o minor_status INTEGER o minor_status INTEGER
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o minor_status INTEGER o minor_status INTEGER
Return major_status codes: Return major_status codes:
o GSS_S_COMPLETE indicates no error. o GSS_S_COMPLETE indicates no error.
o GSS_S_UNAVAILABLE indicates that the given attribute NAME is not o GSS_S_UNAVAILABLE indicates that the given attribute NAME is not
known. known.
o GSS_S_UNAUTHORIZED indicates that a forbidden delete operation was o GSS_S_UNAUTHORIZED indicates that a forbidden delete operation was
attempted eg deleting a negative attribute. attempted, such as deleting a negative attribute.
o GSS_S_FAILURE indicates a general error. o GSS_S_FAILURE indicates a general error.
Deletion of negative authenticated attributes from NAME objects MUST Deletion of negative authenticated attributes from NAME objects MUST
NOT be allowed and must result in a GSS_S_UNAUTHORIZED. NOT be allowed and must result in a GSS_S_UNAUTHORIZED.
7.7.1. C-Bindings 7.7.1. C-Bindings
OM_uint32 gss_delete_name_attribute( OM_uint32 gss_delete_name_attribute(
OM_uint32 *minor_status, OM_uint32 *minor_status,
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This document extends the GSS-API naming model to include support for This document extends the GSS-API naming model to include support for
name attributes. The intention is that name attributes are to be name attributes. The intention is that name attributes are to be
used as a basis for (among other things) authorization decisions or used as a basis for (among other things) authorization decisions or
personalization for applications relying on GSS-API security personalization for applications relying on GSS-API security
contexts. contexts.
The security of the application may be critically dependent on the The security of the application may be critically dependent on the
security of the attributes. This document classifies attributes as security of the attributes. This document classifies attributes as
asserted or authenticated. Asserted (non-authenticated) attributes asserted or authenticated. Asserted (non-authenticated) attributes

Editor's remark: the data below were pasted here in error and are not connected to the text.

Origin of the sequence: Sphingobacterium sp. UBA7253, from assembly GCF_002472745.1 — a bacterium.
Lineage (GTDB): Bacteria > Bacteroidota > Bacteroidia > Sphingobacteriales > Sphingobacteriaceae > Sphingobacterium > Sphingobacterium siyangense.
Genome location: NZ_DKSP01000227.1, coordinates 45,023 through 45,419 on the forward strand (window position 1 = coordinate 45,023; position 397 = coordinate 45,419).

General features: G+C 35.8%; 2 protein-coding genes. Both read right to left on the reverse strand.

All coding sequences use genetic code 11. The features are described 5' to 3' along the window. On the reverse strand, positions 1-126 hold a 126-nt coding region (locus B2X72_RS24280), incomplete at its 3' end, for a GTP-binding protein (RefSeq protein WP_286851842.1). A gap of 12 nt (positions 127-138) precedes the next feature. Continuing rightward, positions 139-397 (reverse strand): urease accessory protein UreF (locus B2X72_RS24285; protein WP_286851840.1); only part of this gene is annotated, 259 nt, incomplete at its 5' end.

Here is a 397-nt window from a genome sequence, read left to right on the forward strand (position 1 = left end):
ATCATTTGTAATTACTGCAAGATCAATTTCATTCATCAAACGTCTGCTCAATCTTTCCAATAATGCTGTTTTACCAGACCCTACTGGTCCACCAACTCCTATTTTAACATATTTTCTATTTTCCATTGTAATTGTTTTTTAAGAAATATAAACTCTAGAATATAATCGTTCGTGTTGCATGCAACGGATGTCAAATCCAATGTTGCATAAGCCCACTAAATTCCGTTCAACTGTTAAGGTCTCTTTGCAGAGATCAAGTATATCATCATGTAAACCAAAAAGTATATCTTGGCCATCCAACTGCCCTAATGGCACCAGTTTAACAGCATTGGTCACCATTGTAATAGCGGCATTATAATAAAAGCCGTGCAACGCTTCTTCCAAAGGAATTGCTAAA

MUST NOT be used if the attribute has security implications for the MUST NOT be used if the attribute has security implications for the
application (eg authorization decisions) since asserted attributes application (e.g., authorization decisions) since asserted attributes
may easily be controlled by the peer directly. may easily be controlled by the peer directly.
It is important to understand the meaning of 'authenticated' in this It is important to understand the meaning of 'authenticated' in this
setting. Authenticated does not imply that any semantic of the setting. Authenticated does not imply that any semantic of the
attribute is claimed to be true. The only implication is that a attribute is claimed to be true. The only implication is that a
trusted third party has asserted the attribute as opposed to the trusted third party has asserted the attribute as opposed to the
attribute being asserte by the peer itself. Any additional semantics attribute being asserted by the peer itself. Any additional
is always the result of applying policy. For instance in a given semantics are always the result of applying policy. For instance in
deployment the mail attribute of the subject may be authenticated and a given deployment the mail attribute of the subject may be
sourced from an email system where 'authoritive' values are kept. In authenticated and sourced from an email system where 'authoritive'
another situations users may be allowed to modify their mail values are kept. In another situation users may be allowed to modify